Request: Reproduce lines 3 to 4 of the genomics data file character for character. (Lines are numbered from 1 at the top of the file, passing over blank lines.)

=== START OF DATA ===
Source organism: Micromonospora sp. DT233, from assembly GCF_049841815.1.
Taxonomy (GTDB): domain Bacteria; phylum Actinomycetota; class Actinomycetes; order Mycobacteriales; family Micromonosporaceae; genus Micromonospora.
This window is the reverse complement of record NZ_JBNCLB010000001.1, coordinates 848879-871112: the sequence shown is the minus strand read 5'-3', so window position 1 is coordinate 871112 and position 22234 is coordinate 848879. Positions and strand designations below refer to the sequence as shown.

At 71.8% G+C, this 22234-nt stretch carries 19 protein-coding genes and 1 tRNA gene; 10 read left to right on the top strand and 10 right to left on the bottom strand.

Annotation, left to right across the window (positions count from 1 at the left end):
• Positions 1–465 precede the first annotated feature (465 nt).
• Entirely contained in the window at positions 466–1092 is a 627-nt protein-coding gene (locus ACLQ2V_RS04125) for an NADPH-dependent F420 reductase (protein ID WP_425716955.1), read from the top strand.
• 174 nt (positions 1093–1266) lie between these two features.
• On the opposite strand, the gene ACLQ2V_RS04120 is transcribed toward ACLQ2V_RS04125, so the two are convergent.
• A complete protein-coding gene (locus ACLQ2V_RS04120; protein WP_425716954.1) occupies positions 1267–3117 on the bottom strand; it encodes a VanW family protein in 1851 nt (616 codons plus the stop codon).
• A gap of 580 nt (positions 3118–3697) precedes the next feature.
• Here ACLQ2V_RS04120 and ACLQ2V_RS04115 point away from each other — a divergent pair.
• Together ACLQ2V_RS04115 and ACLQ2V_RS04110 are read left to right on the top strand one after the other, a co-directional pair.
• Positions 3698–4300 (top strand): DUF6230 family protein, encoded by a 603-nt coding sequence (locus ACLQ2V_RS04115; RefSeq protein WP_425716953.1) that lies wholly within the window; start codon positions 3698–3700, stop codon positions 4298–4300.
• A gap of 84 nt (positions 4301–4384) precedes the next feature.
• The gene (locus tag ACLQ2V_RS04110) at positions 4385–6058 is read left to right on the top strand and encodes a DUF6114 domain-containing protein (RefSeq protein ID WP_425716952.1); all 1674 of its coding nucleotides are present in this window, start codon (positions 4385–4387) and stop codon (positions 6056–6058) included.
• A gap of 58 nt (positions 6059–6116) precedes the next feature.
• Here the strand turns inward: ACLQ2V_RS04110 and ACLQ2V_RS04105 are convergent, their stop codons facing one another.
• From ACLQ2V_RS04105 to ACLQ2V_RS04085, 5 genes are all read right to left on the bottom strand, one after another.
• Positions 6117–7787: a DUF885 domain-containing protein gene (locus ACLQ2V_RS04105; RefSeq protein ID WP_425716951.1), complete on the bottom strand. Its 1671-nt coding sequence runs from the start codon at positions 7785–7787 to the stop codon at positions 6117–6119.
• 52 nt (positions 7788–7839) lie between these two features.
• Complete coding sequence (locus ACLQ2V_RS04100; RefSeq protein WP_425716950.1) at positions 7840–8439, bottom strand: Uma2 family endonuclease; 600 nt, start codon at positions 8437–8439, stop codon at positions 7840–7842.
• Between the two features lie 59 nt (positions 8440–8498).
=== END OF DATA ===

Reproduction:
This window is the reverse complement of record NZ_JBNCLB010000001.1, coordinates 848879-871112: the sequence shown is the minus strand read 5'-3', so window position 1 is coordinate 871112 and position 22234 is coordinate 848879. Positions and strand designations below refer to the sequence as shown.

At 71.8% G+C, this 22234-nt stretch carries 19 protein-coding genes and 1 tRNA gene; 10 read left to right on the top strand and 10 right to left on the bottom strand.